Scholarly Writing Workshops
STEM Fellowship has developed and hosted multiple scholarly writing workshops all over Canada, through university branches. We can also create informational research based videos for your conference or event by request only.
Our workshops are aimed at university students – particularly young researchers. These workshops are not meant to be generic discussions. Our workshops emphasize the basics and ensure that workshop attendees develop a strong understanding of the topic – and then go a step further, and complement the learning experience with relevant digital tools and hands-on exercises.
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Blueprint to a Narrative (Literature) Review
Narrative (literature) reviews are one of the most useful and common review article formats for obtaining a broad perspective on a topic, yet they are commonly misunderstood by young researchers. This webinar will teach high school and university students the differences between review articles and how to write their own narrative (literature) review articles. This is ideal for young student researchers just beginning their research careers – it also just happens to be one of the paper formats accepted by the STEM Fellowship Journal!
How to join: The webinar will take place on Sunday Aug 16th at 1 PM PST/4 PM EST.
Meeting link: Soon to be posted
Introduction to Research
The Introduction to Research workshop provides students with practical advice for beginning their research careers. It gives students a thorough introduction to basic research terminology while also providing them with resources for tracking down research opportunities they may be interested in. It also outlines detailed steps for approaching relevant individuals (e.g., principal investigators) including writing effective CVs, emails, and cover letter etiquette. The workshop also gives brief introductions to the different groups of broad research (basic science, epidemiology, clinical.), grant and scholarship applications, as well as tips for sharing and communicating their research.
Editing 101: Learn To Be Your Own Editor
As the name of this workshop suggests, it will largely focus on editing. Workshop attendees will learn strategies to edit for flow, clarity, grammar, and conciseness through a series of hands-on exercises.
This workshop’s target audience is students who have already started their research careers but need guidance on how to write papers more effectively. This workshop provides high-level advice on how to organize, write, and edit technical writing, providing guidance on everything from how to use the semi-colon to the general structure of a research paper. It is highly interactive, with several exercises dispersed throughout the workshop that engage the students in the subject material directly. A key emphasis here is that the attending student researchers may have great content in their papers but may not know how to organize the content in a way that delivers the highest possible impact. In this sense, the workshop goes beyond ‘Editing 101’ as it is an effective introduction to the fundamentals of technical writing.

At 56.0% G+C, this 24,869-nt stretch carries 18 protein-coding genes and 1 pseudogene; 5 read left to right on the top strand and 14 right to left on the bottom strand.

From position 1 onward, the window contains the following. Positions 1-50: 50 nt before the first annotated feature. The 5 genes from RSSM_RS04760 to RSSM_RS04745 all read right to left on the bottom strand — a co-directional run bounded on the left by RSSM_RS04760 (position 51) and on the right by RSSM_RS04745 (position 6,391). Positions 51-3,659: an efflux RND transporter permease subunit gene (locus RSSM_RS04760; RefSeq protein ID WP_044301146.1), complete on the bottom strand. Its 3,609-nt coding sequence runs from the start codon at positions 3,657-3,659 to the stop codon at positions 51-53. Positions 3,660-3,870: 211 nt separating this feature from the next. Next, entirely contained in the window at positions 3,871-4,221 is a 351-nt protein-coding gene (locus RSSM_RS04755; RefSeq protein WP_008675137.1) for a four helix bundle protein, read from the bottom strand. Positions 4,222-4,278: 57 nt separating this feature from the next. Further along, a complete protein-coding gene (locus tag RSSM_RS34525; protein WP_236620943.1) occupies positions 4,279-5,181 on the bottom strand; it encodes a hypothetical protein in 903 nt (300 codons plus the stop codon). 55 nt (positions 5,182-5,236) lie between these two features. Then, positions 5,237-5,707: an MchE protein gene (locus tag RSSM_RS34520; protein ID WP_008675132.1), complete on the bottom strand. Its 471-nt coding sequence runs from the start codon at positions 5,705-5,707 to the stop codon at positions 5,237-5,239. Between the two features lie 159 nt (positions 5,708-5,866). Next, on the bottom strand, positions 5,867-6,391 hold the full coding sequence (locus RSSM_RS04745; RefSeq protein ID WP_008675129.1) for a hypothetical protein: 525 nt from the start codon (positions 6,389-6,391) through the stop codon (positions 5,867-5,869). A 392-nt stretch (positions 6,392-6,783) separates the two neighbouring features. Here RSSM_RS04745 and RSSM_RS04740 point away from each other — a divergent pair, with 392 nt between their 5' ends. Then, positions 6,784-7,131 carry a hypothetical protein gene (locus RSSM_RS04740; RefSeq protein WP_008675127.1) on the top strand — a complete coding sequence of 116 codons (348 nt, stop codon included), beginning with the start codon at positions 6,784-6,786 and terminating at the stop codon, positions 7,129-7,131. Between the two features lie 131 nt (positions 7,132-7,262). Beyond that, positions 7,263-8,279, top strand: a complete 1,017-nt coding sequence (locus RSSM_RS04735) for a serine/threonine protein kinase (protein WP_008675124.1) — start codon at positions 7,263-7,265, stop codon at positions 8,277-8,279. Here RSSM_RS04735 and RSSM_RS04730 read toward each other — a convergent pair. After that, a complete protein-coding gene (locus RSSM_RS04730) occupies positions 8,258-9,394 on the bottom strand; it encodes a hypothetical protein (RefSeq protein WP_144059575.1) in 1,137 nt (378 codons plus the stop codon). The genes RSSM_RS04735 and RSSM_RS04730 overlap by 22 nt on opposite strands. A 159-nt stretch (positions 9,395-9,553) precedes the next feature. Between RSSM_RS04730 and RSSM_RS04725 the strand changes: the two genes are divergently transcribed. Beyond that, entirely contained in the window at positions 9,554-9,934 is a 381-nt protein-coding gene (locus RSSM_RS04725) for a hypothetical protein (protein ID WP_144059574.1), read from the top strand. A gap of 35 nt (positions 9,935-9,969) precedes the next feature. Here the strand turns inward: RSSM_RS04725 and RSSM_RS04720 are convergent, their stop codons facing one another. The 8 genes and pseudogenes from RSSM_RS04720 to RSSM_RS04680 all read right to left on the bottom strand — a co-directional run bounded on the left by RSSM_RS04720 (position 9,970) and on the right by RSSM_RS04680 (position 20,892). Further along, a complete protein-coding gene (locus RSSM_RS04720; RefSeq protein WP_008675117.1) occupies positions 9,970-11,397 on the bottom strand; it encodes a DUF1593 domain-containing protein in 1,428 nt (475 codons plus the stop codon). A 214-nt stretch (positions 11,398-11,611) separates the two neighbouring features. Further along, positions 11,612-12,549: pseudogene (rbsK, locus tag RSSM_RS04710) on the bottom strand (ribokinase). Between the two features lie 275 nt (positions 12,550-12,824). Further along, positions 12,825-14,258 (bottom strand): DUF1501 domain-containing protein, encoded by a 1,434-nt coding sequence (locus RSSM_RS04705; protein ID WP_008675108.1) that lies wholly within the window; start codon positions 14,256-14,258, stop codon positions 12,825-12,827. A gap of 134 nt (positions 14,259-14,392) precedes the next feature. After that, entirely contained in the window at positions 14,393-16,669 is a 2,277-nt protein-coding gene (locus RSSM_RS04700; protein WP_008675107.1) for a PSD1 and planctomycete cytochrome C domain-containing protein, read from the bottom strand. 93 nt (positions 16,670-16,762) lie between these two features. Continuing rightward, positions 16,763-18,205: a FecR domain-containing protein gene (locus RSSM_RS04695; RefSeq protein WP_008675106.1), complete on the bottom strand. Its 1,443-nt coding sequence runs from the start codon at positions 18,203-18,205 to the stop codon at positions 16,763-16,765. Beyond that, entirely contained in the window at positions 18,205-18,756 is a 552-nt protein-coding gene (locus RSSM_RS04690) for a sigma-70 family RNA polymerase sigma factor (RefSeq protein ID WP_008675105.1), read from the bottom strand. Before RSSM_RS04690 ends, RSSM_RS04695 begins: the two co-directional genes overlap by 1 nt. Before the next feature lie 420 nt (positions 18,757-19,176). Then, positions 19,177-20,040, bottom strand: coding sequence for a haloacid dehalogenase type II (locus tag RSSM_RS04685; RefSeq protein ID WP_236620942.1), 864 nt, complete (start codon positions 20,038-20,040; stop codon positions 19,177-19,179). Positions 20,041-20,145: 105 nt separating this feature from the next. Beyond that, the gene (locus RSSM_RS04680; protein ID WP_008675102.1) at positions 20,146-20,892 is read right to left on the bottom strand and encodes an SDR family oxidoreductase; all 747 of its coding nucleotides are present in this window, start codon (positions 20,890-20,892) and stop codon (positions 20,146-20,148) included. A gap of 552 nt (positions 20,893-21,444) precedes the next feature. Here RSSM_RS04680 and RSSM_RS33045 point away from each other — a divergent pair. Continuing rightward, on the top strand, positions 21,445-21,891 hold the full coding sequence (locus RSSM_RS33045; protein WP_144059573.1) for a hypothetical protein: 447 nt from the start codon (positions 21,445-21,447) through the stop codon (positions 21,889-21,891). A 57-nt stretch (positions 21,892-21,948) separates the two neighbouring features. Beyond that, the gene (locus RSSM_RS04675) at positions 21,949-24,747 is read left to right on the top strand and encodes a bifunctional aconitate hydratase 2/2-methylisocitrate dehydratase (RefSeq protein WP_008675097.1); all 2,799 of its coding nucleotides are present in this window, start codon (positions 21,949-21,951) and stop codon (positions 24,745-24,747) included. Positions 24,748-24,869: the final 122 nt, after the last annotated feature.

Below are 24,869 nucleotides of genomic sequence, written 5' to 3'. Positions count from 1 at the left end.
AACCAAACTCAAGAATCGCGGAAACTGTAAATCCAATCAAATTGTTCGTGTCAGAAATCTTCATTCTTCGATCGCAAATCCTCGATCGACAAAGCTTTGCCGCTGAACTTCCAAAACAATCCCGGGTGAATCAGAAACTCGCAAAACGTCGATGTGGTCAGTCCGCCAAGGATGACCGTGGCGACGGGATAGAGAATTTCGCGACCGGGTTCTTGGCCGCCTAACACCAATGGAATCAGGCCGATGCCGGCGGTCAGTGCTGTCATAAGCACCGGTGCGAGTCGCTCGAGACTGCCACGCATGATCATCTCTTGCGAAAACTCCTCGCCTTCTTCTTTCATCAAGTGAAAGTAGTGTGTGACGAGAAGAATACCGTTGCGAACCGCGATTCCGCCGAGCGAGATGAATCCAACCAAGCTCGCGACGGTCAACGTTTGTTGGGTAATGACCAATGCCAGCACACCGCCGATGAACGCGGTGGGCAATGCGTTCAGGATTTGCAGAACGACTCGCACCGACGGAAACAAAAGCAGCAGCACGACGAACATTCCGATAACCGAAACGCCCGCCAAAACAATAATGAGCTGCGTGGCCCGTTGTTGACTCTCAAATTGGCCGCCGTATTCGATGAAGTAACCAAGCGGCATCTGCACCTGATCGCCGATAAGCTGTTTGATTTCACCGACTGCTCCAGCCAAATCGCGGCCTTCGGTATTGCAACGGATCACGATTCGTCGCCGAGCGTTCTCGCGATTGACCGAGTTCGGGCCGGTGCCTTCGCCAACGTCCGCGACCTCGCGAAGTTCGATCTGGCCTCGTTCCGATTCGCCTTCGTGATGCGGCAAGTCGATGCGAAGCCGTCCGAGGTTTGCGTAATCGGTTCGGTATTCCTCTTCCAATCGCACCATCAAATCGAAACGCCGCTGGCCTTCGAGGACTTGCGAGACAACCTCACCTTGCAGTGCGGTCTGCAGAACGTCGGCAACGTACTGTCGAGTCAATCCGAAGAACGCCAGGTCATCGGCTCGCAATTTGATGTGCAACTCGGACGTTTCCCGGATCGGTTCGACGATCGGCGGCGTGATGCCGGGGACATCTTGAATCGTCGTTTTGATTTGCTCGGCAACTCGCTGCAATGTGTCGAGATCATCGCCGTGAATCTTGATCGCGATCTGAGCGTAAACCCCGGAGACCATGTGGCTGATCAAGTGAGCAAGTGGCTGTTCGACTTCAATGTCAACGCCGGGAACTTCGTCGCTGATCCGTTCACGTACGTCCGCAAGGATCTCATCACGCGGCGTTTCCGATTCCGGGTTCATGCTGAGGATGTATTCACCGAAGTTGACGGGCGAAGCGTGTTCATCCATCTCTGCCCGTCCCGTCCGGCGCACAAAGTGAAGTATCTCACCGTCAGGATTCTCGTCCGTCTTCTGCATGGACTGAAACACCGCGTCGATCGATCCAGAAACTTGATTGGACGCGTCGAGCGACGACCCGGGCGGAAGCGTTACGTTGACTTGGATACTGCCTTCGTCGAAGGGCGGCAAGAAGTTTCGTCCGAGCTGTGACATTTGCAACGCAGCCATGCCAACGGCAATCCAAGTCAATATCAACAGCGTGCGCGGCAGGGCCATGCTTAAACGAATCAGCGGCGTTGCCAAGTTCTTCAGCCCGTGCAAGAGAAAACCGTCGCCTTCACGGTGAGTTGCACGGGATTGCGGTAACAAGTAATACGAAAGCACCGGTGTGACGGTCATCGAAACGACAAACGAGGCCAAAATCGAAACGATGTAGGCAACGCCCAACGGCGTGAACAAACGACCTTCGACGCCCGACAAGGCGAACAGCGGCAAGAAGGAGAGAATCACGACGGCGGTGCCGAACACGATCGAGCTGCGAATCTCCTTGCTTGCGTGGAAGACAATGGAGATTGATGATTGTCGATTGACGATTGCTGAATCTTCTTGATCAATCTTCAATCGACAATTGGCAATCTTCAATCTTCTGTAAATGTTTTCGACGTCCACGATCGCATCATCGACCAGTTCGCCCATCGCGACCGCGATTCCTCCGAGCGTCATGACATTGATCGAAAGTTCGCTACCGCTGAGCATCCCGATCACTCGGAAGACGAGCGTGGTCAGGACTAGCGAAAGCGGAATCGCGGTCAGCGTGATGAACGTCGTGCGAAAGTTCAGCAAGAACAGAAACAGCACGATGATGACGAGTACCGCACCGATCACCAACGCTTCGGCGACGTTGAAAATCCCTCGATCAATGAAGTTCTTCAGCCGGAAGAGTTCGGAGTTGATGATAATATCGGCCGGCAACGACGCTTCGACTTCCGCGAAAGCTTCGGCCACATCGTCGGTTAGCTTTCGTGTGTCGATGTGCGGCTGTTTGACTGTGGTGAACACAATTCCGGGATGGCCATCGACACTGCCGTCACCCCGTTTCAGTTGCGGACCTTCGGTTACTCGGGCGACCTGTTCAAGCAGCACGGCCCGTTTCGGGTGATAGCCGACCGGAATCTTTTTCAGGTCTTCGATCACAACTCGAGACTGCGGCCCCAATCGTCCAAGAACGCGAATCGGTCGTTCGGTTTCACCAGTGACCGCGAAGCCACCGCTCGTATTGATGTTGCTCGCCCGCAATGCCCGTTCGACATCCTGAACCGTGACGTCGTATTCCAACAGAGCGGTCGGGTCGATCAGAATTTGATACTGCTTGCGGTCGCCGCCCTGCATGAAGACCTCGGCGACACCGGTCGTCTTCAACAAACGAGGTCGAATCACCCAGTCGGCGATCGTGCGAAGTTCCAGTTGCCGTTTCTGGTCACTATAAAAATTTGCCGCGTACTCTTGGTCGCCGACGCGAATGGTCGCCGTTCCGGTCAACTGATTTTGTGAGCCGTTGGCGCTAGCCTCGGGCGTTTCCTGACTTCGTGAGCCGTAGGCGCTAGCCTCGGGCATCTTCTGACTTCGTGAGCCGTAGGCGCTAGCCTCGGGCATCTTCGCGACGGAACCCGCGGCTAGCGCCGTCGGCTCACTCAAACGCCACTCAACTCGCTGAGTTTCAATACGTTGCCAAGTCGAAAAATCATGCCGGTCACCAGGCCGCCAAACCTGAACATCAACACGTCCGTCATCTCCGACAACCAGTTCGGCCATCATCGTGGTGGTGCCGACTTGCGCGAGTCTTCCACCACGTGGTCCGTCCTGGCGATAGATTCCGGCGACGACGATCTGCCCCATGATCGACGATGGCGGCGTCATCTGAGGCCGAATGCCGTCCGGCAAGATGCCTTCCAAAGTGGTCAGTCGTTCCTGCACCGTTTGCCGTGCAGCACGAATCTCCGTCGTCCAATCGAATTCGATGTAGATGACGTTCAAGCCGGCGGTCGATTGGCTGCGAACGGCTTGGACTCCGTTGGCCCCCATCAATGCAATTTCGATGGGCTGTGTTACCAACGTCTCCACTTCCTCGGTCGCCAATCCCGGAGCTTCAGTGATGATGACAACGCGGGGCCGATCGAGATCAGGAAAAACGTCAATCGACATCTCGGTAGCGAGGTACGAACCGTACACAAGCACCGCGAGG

Introduction to Scholarly Writing: How To Write A Paper To Be Noticed
This workshop will focus on teaching workshop attendees the features of a strong piece of scholarly writing, what should be included in each component (Title, Abstract, Introduction, Results, Discussion) and especially, how workshop attendees can apply these elements to make their own writing stronger.
This workshop is the logical follow-up to the Editing 101 workshop, as the target audience may be well-versed in scholarly writing but may still need guidance on the ins-and-outs of submitting papers, generating impact, and writing/organizing the specific sections of a manuscript. Emphasis is put on the specific manuscript sections and mechanics (abstracts, results, formatting figures, etc.) so that students leave with a thorough understanding of how their manuscript should appear at the macro and micro levels. Further emphasis is put on the fact that there is no standard formula for writing an effective manuscript, but mastering the fundamental tools will allow student-researchers to put together meaningful and impactful papers.
So far, STEM Fellowship’s scholarly writing workshops have been held at the following locations: the University of Toronto, University of British Columbia, University of Victoria, University of Calgary, McMaster University, University of Guelph, Dalhousie University, McGill University, University of Western Ontario, University of New Brunswick, University of Saskatchewan, University of Manitoba, Queen’s University, University of Alberta, and University of Waterloo.
If you would like further information or would like to collaborate with STEM Fellowship to help deliver these scholarly writing workshops, please get in touch with the scholarly Writing Workshop Co-leads Arman Athwal or Philipp Maurus.